Kids and Tobacco - Consumer Justice Foundation

Kids and Tobacco

Written by Faith Anderson on November 15, 2012
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Tobacco Use Begins at a Young Age

“Nearly all tobacco use begins during youth and young adulthood,” wrote Surgeon General Regina Benjamin in the recent report. “These young individuals progress from smoking occasionally to smoking every day.” Plus, she added, “of every three young smokers, only one will quit, and one of those remaining smokers will die from tobacco-related causes.” With a keen eye to these statistics, tobacco companies know they have a large client base in children 18 and under, and make every effort to attract the attention of this particular demographic. By flavoring their products and packaging them like candy, tobacco companies are appealing to a population that may not be entirely aware of the potential for addiction and the serious health risks associated with smoking.

Tobacco Marketed to Children Under 18

In some states, cigars, smokeless tobacco and cigarillos are cheaper than cigarettes because they are categorized as “other tobacco products” and are taxed at a lower rate than cigarettes, which makes them even more appealing to younger consumers. And, despite the fact that it is illegal to sell tobacco products to individuals under the age of 18, underage purchases happen. Unfortunately, judging by national statistics, for individuals who start smoking at a young age, the odds are stacked against them.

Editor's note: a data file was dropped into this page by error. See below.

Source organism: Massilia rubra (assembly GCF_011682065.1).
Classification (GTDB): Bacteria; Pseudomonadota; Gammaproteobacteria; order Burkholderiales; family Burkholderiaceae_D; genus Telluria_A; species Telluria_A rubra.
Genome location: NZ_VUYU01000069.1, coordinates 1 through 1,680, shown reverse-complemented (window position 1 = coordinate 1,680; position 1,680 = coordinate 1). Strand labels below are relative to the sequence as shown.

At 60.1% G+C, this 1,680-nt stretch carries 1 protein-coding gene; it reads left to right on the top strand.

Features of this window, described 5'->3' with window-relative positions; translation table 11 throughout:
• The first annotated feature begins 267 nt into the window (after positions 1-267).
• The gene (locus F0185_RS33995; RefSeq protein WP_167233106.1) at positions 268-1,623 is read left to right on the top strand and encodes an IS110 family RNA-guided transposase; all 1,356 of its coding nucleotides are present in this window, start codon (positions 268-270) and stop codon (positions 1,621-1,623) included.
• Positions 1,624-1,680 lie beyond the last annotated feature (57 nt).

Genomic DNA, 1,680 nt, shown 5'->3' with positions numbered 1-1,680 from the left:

Helping Americans Quit Smoking

In an effort to reduce the appeal of cigarettes and make the health risks associated with smoking more obvious to the general public, the U.S. Food and Drug Administration (FDA) and the U.S. Centers for Disease Control and Prevention (CDC) have taken steps to implement graphic anti-smoking ads and uniform cigarette packaging in the United States. While these actions have met with considerable resistance from big tobacco, many believe more stringent anti-smoking regulations could help deter potential smokers and help current smokers quit. November 14, 2012 marked the 37th annual Great American Smokeout, designed for smokers to “use the date to make a plan to quit, or plan in advance and then quit smoking that day.” Hopefully, older Americans can find a reason to kick the habit and set a good example for younger generations.

Posted Under: Editorial
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